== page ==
Keith Marshall never satisfied

When Raleigh (N.C.) Millbrook coach Clarence Inscore saw his then-sophomore running back return from an injury and take off for a long touchdown run, he had a feeling Keith Marshall was going to be a special player.

"A guy had the angle on him and dives at his knees, so Keith hurdles him," Inscore said. "And then he spins off of a second guy that came in to make the hit. From there he ran another 50, 55 yards for the touchdown. It was definitely a play that's hard to forget."

Now heading into his senior year, the 5-foot-11, 190-pounder is the top-rated running back in the nation.

"He's just got that drive, that desire to be the best at everything in life," Inscore said. "Whether it's football, the classroom or his personal life, he isn't just trying to be good at anything. He wants to be the best."

It's a work ethic that starts at home. His father, Warren, was a standout performer at James Madison and was drafted by the Denver Broncos in 1987. The younger Marshall just watched his old man and learned.

"My dad works real hard at whatever he does, and as I was growing up I saw how his hard work turned into positive results," Marshall said. "And I learned that if you want good things to happen, you have to work hard."

As one of only eight five-star prospects in the nation, the No. 6-rated player isn't taking anything for granted and said he believes he still has plenty of room for improvement.

"I was happy when I saw the [ESPNU 150]," Marshall said. "I wanted to be No. 1, but I wasn't disappointed. It lets me know that I have to continue working to get there."

Not surprisingly, Marshall has no shortage of potential college suitors, as North Carolina, Georgia, Clemson, Florida, Alabama, Florida State, Notre Dame, Penn State and Michigan, among others, are hoping to get Marshall on campus.

As a sophomore Marshall rushed for nearly 1,200 yards and 12 touchdowns. He improved to 1,550 yards and 17 touchdowns in his junior season. Sporting a 4.25 GPA, Marshall puts as much of his work ethic into his school work as he does his football talents.

"He is a role model for his peers," Inscore said. "He is admired and respected by his classmates and his teammates. And even though he's grown up in a spotlight, he doesn't let everything get to his head. It motivates him, and in some ways I think he thrives off of it."

Off the field, the elder Marshall says his son reminds him much of him at that age.

"Keith is a very focused kid, he's not much of a jokester or anything," Marshall's father said. "Obviously he likes to have fun but he's doesn't let many things from the outside get in the way of what he wants to accomplish.

"From a young age he's seen himself as someone that could play college ball and possibly play in the NFL. And that's half of the battle, believing that you can do it. Me and my wife have instilled that into all of our kids and he bought into it at an early age and it's becoming a reality."

The younger Marshall says he isn't much of a partier and doesn't play a lot of video games. He does, however, enjoy computers and deals with many media requests through email. He also has a Twitter account with over 1,500 followers.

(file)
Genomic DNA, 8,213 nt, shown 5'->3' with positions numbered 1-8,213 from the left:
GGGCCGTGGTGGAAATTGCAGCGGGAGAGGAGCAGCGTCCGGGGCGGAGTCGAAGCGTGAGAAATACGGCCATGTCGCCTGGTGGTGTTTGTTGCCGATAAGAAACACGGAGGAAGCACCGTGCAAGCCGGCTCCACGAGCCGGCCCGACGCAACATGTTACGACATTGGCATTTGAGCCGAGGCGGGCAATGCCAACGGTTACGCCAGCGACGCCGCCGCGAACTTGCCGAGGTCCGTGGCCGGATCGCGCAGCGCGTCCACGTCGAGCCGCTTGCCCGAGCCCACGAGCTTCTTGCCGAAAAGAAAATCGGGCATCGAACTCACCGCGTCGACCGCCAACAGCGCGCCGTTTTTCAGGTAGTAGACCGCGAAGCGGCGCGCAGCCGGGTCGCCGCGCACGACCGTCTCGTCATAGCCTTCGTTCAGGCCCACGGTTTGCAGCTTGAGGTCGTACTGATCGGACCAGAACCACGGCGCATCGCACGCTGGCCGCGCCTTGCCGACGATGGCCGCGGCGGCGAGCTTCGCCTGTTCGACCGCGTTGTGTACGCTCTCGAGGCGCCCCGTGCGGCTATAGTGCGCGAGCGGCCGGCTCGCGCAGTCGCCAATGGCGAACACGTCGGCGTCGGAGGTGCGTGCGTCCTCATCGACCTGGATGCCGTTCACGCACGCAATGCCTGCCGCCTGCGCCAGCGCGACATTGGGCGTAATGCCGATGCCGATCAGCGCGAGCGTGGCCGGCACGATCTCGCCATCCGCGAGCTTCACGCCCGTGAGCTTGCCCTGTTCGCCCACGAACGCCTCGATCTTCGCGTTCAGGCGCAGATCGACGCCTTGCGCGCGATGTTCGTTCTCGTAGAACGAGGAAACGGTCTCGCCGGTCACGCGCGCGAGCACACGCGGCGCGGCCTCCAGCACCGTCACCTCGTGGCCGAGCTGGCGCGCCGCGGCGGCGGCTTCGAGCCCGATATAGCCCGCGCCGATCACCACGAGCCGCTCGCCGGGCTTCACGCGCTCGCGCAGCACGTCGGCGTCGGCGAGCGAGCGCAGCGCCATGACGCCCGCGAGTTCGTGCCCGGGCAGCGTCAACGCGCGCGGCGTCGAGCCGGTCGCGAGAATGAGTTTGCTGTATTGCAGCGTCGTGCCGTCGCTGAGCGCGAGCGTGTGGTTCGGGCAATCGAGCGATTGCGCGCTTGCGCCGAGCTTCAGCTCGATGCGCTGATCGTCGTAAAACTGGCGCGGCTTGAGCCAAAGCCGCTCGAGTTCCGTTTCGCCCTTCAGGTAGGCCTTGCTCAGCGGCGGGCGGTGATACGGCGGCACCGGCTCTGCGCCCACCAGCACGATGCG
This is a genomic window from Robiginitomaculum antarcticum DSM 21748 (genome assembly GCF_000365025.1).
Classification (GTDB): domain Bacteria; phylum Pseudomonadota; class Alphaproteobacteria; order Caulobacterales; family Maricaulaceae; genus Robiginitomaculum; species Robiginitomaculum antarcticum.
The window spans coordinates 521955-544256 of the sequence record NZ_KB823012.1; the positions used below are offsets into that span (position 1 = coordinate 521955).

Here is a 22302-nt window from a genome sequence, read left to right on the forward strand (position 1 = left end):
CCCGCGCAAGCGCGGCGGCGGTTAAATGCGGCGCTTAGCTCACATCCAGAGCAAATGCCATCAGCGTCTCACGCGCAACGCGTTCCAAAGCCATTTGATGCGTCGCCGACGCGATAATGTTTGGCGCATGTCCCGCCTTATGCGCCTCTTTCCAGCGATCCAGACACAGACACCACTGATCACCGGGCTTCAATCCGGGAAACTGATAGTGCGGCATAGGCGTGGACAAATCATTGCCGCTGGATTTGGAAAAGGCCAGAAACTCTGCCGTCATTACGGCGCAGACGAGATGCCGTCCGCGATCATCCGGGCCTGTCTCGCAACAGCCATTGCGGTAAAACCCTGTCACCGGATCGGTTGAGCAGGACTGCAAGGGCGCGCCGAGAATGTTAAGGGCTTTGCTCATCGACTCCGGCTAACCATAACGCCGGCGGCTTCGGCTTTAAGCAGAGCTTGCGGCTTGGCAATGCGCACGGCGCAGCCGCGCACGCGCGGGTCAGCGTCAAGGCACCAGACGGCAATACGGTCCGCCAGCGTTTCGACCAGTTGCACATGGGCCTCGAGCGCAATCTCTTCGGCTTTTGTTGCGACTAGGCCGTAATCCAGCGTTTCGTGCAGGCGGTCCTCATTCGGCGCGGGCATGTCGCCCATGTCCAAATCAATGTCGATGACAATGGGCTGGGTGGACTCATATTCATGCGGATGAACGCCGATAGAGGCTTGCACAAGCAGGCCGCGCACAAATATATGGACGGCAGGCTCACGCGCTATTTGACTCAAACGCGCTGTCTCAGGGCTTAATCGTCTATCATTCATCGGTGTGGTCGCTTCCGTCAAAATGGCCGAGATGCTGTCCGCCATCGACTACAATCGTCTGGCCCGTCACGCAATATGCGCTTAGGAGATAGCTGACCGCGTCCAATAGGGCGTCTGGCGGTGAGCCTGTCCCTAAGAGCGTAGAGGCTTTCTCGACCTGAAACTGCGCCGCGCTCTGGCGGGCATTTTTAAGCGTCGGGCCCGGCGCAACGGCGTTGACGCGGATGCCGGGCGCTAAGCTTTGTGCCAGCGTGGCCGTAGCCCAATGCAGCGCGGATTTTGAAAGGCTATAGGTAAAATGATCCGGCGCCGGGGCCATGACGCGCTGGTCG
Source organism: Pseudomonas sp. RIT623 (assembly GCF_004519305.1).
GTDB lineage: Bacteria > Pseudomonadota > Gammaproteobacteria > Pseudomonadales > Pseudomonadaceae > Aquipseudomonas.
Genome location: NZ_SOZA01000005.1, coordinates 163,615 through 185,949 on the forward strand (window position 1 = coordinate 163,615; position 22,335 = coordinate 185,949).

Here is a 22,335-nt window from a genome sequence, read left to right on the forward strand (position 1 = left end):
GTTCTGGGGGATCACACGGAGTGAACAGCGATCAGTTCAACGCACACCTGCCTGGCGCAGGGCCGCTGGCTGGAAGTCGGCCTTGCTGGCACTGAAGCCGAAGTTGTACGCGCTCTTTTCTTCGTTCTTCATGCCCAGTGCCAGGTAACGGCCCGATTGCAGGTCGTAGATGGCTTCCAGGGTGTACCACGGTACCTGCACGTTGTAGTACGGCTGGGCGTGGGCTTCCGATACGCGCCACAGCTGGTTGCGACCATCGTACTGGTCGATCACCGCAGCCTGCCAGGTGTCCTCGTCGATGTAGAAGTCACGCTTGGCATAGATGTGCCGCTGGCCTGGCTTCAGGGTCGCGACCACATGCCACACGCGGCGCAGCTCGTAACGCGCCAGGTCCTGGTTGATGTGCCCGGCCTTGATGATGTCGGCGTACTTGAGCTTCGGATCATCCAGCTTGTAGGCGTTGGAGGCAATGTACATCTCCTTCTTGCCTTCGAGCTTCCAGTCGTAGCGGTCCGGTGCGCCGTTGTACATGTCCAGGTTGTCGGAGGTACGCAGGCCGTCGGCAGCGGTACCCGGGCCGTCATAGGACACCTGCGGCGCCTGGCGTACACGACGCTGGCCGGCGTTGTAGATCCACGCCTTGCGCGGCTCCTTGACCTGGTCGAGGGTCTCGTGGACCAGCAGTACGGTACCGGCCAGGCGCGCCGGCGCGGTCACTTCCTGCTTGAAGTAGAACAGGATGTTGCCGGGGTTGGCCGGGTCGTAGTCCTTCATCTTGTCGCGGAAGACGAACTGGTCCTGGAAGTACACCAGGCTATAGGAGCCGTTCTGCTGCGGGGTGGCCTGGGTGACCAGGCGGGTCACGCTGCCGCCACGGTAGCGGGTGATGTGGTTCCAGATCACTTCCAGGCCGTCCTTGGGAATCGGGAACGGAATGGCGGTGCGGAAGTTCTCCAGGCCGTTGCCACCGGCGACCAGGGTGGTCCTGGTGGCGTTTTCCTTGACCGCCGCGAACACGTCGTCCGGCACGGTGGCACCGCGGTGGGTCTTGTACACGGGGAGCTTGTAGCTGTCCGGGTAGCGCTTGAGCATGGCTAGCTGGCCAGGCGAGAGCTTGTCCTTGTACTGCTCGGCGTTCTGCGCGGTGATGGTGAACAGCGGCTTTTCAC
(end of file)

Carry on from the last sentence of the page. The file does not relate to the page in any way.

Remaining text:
"I think Twitter is pretty fun, a lot of people have comments for me," Marshall said. "Sometimes I'm tweeting things that aren't even football related and people reply. Sometimes my tweets end up on message boards and people try to discuss them or figure out if there is some hidden meaning. It can get a little crazy."

He admits his status as a role model and a team leader can also be a little crazy at times, but it's a role he's embraced and enjoys.

"It's cool to see the younger teammates look up to you and try to emulate some of the things you do," he said. "I try to stay humble about it all and do the right things."

Inscore says that Marshall's team-first attitude is something that sets him apart from many players with similar attributes.

"I think when you have a kid that works the way he does everyone looks up to him," Inscore said. "He has a lot of natural talent but he's pushed himself beyond that and he works harder than anyone on the field. The other players see that, they respect that, and it pushes them to do better not only for themselves but for him as well. They don't want to let him down."

Although much of Marshall's time is consumed by track right now, he has managed to take visits to North Carolina and Georgia. He says the most important things he's looking for in a college are the people and the academics.

"I want a place where the direction of the program is sound and the people are genuine," he said. "You want to have a great relationship with the coaches but I'm aware that coaches can move on. So the overall direction and focus on the program has to be sound."

Inscore estimates over 50 schools have stopped by spring practice to check Marshall out. And when they had the opportunity to speak with Marshall, they would usually hear more about his teammates.

"He's always going to praise his teammates for anything he gets," Inscore said. "We've had a ton of coaches come in to talk to him, and he makes an effort to point out his teammates to those coaches and give them credit. That speaks volume to what kind of kid he is."

Corey Long has been covering high school football and recruiting in the Sunshine State since 1995. He can be reached at coreyespn@gmail.com.